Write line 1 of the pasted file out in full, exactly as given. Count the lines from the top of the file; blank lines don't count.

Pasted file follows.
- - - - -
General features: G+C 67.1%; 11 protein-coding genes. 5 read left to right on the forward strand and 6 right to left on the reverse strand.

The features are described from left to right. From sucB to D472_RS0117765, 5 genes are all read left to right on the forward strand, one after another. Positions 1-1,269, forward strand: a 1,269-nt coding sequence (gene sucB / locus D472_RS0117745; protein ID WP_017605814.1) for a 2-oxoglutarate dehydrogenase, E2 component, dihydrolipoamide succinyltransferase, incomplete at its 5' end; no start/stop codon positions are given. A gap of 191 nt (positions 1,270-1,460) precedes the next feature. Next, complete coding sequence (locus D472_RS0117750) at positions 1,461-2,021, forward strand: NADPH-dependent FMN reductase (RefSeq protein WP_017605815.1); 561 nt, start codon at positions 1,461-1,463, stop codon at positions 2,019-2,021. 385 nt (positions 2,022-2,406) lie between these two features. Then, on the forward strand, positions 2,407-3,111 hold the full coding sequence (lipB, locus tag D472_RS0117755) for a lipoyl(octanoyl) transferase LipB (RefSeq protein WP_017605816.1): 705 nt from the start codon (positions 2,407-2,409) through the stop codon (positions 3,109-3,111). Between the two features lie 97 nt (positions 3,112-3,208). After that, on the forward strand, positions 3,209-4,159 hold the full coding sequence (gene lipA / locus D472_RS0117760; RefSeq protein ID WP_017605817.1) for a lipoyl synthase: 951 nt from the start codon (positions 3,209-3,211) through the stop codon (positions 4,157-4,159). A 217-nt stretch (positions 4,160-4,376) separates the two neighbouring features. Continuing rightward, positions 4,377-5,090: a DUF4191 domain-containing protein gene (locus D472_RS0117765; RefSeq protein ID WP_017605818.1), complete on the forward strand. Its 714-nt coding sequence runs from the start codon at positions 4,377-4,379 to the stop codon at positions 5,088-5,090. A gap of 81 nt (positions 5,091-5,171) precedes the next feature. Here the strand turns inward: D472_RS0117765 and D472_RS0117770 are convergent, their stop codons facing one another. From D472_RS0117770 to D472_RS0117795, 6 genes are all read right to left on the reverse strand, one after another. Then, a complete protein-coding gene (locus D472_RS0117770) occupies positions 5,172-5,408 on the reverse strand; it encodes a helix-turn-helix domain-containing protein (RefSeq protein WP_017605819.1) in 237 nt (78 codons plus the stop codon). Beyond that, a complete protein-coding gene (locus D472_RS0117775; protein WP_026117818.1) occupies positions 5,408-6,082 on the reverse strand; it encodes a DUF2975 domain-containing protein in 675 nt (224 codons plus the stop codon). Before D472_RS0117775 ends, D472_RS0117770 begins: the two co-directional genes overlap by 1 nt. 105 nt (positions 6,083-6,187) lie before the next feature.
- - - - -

General features: G+C 67.1%; 11 protein-coding genes. 5 read left to right on the forward strand and 6 right to left on the reverse strand.